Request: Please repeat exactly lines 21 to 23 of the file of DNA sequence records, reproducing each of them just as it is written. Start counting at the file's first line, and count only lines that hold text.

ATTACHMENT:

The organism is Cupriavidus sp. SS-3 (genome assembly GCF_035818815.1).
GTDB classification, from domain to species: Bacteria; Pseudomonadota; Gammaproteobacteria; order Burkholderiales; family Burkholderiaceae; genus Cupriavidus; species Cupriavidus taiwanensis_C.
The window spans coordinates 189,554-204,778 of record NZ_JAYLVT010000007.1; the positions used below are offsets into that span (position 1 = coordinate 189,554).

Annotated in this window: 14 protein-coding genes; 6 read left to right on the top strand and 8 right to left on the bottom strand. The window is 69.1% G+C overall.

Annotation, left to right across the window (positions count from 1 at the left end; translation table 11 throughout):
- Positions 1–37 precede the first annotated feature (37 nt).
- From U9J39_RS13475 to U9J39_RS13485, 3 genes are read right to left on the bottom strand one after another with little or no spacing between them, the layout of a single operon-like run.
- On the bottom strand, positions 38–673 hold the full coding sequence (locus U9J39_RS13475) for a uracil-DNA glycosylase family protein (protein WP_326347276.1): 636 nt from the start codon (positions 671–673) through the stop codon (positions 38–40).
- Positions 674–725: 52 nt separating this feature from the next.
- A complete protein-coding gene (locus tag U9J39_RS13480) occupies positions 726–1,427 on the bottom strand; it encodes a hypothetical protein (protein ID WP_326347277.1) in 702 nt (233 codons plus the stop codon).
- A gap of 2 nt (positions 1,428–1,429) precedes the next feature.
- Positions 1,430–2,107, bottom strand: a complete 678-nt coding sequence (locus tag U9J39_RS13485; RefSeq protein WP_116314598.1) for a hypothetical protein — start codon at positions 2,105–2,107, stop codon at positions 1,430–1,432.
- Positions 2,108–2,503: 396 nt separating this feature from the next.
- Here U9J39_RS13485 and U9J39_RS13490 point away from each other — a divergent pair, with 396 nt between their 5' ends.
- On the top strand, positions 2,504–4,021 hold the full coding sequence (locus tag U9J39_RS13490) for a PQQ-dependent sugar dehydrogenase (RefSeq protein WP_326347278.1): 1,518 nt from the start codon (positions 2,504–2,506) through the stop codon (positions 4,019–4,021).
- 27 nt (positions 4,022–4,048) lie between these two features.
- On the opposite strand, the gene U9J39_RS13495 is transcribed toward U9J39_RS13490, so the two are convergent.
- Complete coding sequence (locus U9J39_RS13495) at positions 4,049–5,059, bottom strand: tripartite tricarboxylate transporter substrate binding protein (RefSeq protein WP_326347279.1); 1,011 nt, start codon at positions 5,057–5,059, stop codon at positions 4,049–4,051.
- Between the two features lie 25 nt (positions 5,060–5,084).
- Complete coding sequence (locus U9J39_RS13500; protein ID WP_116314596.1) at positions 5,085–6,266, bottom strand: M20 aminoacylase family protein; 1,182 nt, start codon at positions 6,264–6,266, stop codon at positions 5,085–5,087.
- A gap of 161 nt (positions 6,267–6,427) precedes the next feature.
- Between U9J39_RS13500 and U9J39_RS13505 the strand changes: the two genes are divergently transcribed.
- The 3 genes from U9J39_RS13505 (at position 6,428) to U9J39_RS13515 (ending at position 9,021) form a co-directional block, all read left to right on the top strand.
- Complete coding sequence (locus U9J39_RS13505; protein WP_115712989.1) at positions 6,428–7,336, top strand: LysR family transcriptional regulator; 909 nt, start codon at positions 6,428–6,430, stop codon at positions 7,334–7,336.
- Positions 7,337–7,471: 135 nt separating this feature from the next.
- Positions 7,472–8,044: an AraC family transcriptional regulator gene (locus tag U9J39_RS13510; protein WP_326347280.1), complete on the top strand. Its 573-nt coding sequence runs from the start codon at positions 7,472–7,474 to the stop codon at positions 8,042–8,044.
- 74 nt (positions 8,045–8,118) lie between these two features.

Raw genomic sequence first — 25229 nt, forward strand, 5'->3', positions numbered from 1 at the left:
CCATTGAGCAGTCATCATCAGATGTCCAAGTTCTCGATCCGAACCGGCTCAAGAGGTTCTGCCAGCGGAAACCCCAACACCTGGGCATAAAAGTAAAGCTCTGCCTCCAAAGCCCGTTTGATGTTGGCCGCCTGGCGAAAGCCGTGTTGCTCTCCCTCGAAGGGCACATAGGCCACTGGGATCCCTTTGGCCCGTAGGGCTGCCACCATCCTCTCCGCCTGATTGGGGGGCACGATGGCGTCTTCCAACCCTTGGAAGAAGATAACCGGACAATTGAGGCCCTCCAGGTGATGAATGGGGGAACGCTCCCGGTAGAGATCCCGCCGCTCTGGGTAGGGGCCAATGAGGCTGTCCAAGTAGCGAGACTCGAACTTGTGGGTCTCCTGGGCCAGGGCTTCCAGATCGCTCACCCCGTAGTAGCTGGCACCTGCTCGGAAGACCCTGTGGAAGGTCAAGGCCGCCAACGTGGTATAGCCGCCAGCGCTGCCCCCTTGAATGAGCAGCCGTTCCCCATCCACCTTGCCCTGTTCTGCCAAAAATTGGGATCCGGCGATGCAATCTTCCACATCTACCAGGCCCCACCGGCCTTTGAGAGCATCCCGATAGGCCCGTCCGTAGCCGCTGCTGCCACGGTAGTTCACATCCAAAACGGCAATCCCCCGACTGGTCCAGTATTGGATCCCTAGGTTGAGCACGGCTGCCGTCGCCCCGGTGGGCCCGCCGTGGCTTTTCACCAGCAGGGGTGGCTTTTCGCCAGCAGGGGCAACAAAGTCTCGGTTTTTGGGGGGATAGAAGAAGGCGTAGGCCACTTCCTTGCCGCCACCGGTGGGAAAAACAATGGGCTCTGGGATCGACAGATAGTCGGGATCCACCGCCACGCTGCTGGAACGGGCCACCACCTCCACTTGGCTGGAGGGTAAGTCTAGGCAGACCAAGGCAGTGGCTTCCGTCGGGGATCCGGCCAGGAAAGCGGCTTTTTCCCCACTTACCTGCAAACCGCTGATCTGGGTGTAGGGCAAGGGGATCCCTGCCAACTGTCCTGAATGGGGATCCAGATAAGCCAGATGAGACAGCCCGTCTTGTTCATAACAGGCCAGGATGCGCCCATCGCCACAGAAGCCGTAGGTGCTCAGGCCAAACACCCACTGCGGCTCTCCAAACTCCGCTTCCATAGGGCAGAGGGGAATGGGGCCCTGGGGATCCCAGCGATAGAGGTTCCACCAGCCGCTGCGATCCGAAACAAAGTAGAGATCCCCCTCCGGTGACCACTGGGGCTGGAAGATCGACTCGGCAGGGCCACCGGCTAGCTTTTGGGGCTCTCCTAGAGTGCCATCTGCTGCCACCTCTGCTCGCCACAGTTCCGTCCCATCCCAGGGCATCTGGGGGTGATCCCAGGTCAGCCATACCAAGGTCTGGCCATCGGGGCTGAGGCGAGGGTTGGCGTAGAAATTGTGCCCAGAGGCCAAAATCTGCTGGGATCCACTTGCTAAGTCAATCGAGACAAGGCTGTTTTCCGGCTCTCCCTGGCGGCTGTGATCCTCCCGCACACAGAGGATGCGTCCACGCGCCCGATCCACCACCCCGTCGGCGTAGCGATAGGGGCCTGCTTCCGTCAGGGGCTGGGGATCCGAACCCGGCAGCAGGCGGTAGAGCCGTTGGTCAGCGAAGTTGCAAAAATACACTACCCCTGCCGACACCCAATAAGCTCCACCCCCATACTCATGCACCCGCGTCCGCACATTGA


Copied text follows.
- A gap of 161 nt (positions 6,267–6,427) precedes the next feature.
- Between U9J39_RS13500 and U9J39_RS13505 the strand changes: the two genes are divergently transcribed.
- The 3 genes from U9J39_RS13505 (at position 6,428) to U9J39_RS13515 (ending at position 9,021) form a co-directional block, all read left to right on the top strand.